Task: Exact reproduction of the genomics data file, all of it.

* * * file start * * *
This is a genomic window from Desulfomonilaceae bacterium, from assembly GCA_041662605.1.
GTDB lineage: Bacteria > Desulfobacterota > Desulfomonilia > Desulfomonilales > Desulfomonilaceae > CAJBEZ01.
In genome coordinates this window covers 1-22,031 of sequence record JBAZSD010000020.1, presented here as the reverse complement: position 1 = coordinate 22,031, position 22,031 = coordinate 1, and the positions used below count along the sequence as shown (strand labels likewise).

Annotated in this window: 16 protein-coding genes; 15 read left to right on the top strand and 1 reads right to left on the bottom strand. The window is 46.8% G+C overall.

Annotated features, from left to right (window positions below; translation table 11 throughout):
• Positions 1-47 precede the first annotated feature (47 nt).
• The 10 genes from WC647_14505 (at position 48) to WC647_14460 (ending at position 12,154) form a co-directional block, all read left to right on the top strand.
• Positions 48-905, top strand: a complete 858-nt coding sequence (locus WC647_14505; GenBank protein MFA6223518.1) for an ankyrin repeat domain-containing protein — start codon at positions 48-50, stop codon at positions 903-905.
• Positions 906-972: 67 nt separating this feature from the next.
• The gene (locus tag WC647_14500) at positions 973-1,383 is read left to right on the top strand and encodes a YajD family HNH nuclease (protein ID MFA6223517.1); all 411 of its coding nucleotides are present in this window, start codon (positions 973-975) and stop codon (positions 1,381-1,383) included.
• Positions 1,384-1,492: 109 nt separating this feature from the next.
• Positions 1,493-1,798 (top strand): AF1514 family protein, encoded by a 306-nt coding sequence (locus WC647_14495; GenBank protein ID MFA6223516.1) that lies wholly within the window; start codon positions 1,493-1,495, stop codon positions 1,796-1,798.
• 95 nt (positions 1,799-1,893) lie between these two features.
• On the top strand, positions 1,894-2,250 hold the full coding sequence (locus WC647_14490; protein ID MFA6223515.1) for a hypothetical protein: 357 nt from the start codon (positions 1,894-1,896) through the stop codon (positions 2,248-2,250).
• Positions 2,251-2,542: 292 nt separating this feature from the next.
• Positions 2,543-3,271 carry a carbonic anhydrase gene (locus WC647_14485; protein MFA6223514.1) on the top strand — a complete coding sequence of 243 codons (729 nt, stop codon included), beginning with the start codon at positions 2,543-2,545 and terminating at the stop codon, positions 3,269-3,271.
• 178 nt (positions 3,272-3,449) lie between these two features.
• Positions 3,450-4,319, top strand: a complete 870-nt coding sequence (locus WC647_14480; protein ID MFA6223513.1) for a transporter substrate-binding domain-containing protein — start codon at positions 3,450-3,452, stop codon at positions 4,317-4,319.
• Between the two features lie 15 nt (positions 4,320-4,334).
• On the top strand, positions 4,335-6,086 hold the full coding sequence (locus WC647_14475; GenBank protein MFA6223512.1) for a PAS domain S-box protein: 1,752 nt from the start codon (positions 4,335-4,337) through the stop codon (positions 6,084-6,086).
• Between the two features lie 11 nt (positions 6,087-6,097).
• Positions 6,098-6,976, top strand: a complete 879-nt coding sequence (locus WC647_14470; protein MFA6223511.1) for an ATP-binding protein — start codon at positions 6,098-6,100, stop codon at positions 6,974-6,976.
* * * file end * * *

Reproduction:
This is a genomic window from Desulfomonilaceae bacterium, from assembly GCA_041662605.1.
GTDB lineage: Bacteria > Desulfobacterota > Desulfomonilia > Desulfomonilales > Desulfomonilaceae > CAJBEZ01.
In genome coordinates this window covers 1-22,031 of sequence record JBAZSD010000020.1, presented here as the reverse complement: position 1 = coordinate 22,031, position 22,031 = coordinate 1, and the positions used below count along the sequence as shown (strand labels likewise).

Annotated in this window: 16 protein-coding genes; 15 read left to right on the top strand and 1 reads right to left on the bottom strand. The window is 46.8% G+C overall.

Annotated features, from left to right (window positions below; translation table 11 throughout):
• Positions 1-47 precede the first annotated feature (47 nt).
• The 10 genes from WC647_14505 (at position 48) to WC647_14460 (ending at position 12,154) form a co-directional block, all read left to right on the top strand.
• Positions 48-905, top strand: a complete 858-nt coding sequence (locus WC647_14505; GenBank protein MFA6223518.1) for an ankyrin repeat domain-containing protein — start codon at positions 48-50, stop codon at positions 903-905.
• Positions 906-972: 67 nt separating this feature from the next.
• The gene (locus tag WC647_14500) at positions 973-1,383 is read left to right on the top strand and encodes a YajD family HNH nuclease (protein ID MFA6223517.1); all 411 of its coding nucleotides are present in this window, start codon (positions 973-975) and stop codon (positions 1,381-1,383) included.
• Positions 1,384-1,492: 109 nt separating this feature from the next.
• Positions 1,493-1,798 (top strand): AF1514 family protein, encoded by a 306-nt coding sequence (locus WC647_14495; GenBank protein ID MFA6223516.1) that lies wholly within the window; start codon positions 1,493-1,495, stop codon positions 1,796-1,798.
• 95 nt (positions 1,799-1,893) lie between these two features.
• On the top strand, positions 1,894-2,250 hold the full coding sequence (locus WC647_14490; protein ID MFA6223515.1) for a hypothetical protein: 357 nt from the start codon (positions 1,894-1,896) through the stop codon (positions 2,248-2,250).
• Positions 2,251-2,542: 292 nt separating this feature from the next.
• Positions 2,543-3,271 carry a carbonic anhydrase gene (locus WC647_14485; protein MFA6223514.1) on the top strand — a complete coding sequence of 243 codons (729 nt, stop codon included), beginning with the start codon at positions 2,543-2,545 and terminating at the stop codon, positions 3,269-3,271.
• 178 nt (positions 3,272-3,449) lie between these two features.
• Positions 3,450-4,319, top strand: a complete 870-nt coding sequence (locus WC647_14480; protein ID MFA6223513.1) for a transporter substrate-binding domain-containing protein — start codon at positions 3,450-3,452, stop codon at positions 4,317-4,319.
• Between the two features lie 15 nt (positions 4,320-4,334).
• On the top strand, positions 4,335-6,086 hold the full coding sequence (locus WC647_14475; GenBank protein MFA6223512.1) for a PAS domain S-box protein: 1,752 nt from the start codon (positions 4,335-4,337) through the stop codon (positions 6,084-6,086).
• Between the two features lie 11 nt (positions 6,087-6,097).
• Positions 6,098-6,976, top strand: a complete 879-nt coding sequence (locus WC647_14470; protein MFA6223511.1) for an ATP-binding protein — start codon at positions 6,098-6,100, stop codon at positions 6,974-6,976.